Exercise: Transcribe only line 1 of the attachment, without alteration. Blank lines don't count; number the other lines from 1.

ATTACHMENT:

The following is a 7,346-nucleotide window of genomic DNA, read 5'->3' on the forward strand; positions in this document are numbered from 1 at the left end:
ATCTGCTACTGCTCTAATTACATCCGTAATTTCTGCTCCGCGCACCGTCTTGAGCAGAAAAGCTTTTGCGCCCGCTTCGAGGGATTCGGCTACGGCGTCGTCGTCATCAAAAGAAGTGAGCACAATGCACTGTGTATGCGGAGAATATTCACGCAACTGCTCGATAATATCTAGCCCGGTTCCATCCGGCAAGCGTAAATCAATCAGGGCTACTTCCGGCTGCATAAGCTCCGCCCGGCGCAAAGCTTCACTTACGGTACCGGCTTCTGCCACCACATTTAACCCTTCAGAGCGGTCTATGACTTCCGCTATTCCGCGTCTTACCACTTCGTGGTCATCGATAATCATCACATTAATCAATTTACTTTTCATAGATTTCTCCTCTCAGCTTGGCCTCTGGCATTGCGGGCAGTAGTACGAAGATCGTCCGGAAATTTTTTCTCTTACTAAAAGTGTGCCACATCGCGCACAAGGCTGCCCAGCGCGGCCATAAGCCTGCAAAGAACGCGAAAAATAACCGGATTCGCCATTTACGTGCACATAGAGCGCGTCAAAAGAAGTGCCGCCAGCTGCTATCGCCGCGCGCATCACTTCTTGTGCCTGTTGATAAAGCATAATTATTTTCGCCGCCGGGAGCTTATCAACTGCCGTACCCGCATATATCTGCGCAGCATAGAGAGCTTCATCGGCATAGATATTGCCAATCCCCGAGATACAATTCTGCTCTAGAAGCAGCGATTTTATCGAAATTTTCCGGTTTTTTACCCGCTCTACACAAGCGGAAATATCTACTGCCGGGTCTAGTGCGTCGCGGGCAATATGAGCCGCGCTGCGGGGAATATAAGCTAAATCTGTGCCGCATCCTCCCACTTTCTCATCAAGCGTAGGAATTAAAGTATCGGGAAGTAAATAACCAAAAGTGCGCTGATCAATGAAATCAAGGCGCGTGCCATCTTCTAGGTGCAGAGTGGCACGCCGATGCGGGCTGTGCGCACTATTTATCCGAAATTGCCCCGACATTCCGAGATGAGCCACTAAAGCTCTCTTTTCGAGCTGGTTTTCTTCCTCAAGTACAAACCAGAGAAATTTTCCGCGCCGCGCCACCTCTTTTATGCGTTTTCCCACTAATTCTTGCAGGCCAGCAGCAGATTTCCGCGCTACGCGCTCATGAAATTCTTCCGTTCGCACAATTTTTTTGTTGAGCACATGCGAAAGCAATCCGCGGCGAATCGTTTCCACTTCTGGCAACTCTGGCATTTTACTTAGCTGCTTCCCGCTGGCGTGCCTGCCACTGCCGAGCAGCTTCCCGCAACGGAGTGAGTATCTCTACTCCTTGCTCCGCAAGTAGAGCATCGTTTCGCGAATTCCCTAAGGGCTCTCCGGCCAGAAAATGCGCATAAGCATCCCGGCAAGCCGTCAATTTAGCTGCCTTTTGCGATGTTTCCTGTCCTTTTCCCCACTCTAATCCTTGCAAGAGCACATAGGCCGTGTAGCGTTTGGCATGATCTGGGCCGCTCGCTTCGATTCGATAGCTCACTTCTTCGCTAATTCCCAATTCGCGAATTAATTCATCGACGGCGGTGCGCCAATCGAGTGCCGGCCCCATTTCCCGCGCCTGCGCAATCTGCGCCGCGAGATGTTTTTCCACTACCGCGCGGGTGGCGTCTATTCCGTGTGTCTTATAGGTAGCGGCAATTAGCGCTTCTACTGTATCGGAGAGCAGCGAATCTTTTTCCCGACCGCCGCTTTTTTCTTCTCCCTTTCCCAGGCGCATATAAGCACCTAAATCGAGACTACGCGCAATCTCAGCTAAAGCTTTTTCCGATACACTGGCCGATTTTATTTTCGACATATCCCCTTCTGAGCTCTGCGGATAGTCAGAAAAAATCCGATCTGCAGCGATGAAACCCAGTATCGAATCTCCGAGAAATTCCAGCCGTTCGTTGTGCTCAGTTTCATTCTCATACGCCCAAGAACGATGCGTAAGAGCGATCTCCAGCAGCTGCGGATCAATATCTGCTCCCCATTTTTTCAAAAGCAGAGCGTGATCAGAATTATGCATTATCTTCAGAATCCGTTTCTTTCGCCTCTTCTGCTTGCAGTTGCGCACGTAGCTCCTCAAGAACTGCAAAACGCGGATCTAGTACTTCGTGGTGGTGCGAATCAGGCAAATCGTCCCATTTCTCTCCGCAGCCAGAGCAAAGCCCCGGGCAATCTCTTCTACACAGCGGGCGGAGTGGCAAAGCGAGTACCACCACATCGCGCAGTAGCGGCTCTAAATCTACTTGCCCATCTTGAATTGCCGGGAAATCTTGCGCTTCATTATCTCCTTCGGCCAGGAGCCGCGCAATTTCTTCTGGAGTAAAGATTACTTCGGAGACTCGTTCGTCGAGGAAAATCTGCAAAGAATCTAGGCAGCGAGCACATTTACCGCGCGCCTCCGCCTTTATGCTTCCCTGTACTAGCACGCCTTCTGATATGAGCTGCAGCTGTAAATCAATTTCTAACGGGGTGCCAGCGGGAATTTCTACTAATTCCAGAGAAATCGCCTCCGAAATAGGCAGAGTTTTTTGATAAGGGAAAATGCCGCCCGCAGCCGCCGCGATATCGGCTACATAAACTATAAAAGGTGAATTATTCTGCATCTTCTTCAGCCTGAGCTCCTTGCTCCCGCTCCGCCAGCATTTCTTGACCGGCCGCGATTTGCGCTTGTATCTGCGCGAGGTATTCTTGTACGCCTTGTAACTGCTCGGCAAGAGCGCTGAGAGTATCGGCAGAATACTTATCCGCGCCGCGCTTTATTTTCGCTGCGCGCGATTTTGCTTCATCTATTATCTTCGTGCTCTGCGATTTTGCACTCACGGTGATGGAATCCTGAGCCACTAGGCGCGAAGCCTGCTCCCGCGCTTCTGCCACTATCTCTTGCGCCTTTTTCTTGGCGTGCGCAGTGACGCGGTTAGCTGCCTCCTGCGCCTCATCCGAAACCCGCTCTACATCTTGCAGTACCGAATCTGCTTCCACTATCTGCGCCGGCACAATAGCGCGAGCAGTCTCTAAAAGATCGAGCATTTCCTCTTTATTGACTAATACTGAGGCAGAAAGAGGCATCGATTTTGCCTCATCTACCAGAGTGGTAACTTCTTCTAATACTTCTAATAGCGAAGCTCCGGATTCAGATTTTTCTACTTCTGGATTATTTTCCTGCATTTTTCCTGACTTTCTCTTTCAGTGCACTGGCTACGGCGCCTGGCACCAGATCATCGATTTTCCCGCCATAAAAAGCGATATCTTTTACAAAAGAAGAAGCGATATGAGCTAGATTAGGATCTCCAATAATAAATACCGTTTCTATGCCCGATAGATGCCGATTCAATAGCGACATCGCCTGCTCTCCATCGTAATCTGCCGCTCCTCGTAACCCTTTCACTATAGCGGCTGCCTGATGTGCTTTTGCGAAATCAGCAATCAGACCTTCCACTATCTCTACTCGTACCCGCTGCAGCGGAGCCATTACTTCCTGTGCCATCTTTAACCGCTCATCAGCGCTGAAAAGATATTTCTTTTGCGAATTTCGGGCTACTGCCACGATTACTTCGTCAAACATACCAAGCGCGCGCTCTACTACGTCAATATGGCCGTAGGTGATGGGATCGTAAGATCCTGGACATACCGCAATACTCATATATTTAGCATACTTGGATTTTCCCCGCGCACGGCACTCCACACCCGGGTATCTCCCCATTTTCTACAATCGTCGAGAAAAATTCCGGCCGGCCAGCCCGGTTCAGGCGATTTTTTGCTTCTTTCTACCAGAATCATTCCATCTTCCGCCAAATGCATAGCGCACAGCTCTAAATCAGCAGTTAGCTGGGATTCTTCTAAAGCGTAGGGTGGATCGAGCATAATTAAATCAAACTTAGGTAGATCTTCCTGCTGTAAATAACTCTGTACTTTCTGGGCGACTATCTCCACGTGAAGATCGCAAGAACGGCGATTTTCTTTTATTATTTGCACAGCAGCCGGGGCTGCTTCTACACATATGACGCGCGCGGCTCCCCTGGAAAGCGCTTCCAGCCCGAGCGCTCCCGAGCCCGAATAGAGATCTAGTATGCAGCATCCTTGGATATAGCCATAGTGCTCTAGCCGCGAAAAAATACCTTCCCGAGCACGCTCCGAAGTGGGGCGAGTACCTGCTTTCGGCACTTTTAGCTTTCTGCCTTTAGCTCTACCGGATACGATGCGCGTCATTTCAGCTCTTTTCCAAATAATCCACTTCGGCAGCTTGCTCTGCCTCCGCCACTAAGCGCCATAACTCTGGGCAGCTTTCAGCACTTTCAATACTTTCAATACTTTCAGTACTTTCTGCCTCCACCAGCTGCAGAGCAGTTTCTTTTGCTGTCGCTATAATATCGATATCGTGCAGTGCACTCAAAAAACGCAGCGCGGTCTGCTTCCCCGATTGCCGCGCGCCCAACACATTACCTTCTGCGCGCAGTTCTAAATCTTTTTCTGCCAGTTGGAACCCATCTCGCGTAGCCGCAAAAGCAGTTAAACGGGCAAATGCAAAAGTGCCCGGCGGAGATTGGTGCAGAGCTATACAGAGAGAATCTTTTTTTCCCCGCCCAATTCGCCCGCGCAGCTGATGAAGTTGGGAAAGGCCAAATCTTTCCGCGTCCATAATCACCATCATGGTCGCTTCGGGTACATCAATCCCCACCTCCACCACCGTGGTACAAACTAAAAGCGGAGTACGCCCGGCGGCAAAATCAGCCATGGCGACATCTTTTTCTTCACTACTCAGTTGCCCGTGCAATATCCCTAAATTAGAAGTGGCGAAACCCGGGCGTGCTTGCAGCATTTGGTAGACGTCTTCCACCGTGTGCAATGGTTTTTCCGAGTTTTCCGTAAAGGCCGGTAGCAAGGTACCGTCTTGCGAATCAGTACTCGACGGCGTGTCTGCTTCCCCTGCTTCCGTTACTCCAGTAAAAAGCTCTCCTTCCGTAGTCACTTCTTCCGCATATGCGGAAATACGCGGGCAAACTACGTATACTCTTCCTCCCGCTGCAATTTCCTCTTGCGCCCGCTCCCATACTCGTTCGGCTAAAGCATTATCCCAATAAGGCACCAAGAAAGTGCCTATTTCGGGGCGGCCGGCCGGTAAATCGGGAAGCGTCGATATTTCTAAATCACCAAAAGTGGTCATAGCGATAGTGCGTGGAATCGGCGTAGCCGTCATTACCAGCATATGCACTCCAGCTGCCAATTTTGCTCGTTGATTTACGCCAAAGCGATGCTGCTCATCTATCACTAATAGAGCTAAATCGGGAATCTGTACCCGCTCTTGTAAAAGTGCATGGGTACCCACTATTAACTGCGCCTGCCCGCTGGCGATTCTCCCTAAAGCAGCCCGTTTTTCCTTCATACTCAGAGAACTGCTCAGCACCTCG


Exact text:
The following is a 7,346-nucleotide window of genomic DNA, read 5'->3' on the forward strand; positions in this document are numbered from 1 at the left end: